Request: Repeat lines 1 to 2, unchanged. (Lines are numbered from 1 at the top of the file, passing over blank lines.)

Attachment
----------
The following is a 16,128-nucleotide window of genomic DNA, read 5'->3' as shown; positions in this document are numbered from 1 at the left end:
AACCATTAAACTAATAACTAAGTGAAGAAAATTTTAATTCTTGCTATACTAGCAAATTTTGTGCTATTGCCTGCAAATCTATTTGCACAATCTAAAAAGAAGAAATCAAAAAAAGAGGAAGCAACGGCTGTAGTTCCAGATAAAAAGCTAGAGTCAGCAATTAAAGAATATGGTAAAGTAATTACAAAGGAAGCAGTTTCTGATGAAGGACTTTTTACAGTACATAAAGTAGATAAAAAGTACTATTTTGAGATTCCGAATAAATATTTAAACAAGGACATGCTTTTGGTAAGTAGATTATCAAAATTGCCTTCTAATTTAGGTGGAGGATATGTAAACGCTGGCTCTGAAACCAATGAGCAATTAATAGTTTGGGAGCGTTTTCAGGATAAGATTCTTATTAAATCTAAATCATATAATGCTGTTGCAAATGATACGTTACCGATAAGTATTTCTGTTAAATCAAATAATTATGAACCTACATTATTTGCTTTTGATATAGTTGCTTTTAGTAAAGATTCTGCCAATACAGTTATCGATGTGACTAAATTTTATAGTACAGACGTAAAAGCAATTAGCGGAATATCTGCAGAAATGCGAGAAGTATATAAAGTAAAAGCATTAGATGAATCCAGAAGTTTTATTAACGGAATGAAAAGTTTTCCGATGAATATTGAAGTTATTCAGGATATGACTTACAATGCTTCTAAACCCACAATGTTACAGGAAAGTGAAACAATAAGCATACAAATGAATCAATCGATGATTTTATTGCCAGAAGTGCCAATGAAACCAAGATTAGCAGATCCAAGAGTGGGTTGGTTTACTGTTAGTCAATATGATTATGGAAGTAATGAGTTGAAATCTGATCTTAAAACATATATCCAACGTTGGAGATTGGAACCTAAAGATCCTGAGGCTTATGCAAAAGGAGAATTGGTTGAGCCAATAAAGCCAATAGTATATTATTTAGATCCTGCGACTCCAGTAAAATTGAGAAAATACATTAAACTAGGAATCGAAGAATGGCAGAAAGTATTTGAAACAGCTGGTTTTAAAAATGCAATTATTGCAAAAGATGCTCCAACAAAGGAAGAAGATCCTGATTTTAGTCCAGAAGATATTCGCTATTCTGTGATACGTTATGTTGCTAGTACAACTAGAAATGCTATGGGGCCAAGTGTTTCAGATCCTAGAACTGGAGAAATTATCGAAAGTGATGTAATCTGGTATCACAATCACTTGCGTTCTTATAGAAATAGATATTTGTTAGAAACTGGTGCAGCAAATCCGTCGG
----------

The following is a 16,128-nucleotide window of genomic DNA, read 5'->3' as shown; positions in this document are numbered from 1 at the left end:
AACCATTAAACTAATAACTAAGTGAAGAAAATTTTAATTCTTGCTATACTAGCAAATTTTGTGCTATTGCCTGCAAATCTATTTGCACAATCTAAAAAGAAGAAATCAAAAAAAGAGGAAGCAACGGCTGTAGTTCCAGATAAAAAGCTAGAGTCAGCAATTAAAGAATATGGTAAAGTAATTACAAAGGAAGCAGTTTCTGATGAAGGACTTTTTACAGTACATAAAGTAGATAAAAAGTACTATTTTGAGATTCCGAATAAATATTTAAACAAGGACATGCTTTTGGTAAGTAGATTATCAAAATTGCCTTCTAATTTAGGTGGAGGATATGTAAACGCTGGCTCTGAAACCAATGAGCAATTAATAGTTTGGGAGCGTTTTCAGGATAAGATTCTTATTAAATCTAAATCATATAATGCTGTTGCAAATGATACGTTACCGATAAGTATTTCTGTTAAATCAAATAATTATGAACCTACATTATTTGCTTTTGATATAGTTGCTTTTAGTAAAGATTCTGCCAATACAGTTATCGATGTGACTAAATTTTATAGTACAGACGTAAAAGCAATTAGCGGAATATCTGCAGAAATGCGAGAAGTATATAAAGTAAAAGCATTAGATGAATCCAGAAGTTTTATTAACGGAATGAAAAGTTTTCCGATGAATATTGAAGTTATTCAGGATATGACTTACAATGCTTCTAAACCCACAATGTTACAGGAAAGTGAAACAATAAGCATACAAATGAATCAATCGATGATTTTATTGCCAGAAGTGCCAATGAAACCAAGATTAGCAGATCCAAGAGTGGGTTGGTTTACTGTTAGTCAATATGATTATGGAAGTAATGAGTTGAAATCTGATCTTAAAACATATATCCAACGTTGGAGATTGGAACCTAAAGATCCTGAGGCTTATGCAAAAGGAGAATTGGTTGAGCCAATAAAGCCAATAGTATATTATTTAGATCCTGCGACTCCAGTAAAATTGAGAAAATACATTAAACTAGGAATCGAAGAATGGCAGAAAGTATTTGAAACAGCTGGTTTTAAAAATGCAATTATTGCAAAAGATGCTCCAACAAAGGAAGAAGATCCTGATTTTAGTCCAGAAGATATTCGCTATTCTGTGATACGTTATGTTGCTAGTACAACTAGAAATGCTATGGGGCCAAGTGTTTCAGATCCTAGAACTGGAGAAATTATCGAAAGTGATGTAATCTGGTATCACAATCACTTGCGTTCTTATAGAAATAGATATTTGTTAGAAACTGGTGCAGCAAATCCGTCGG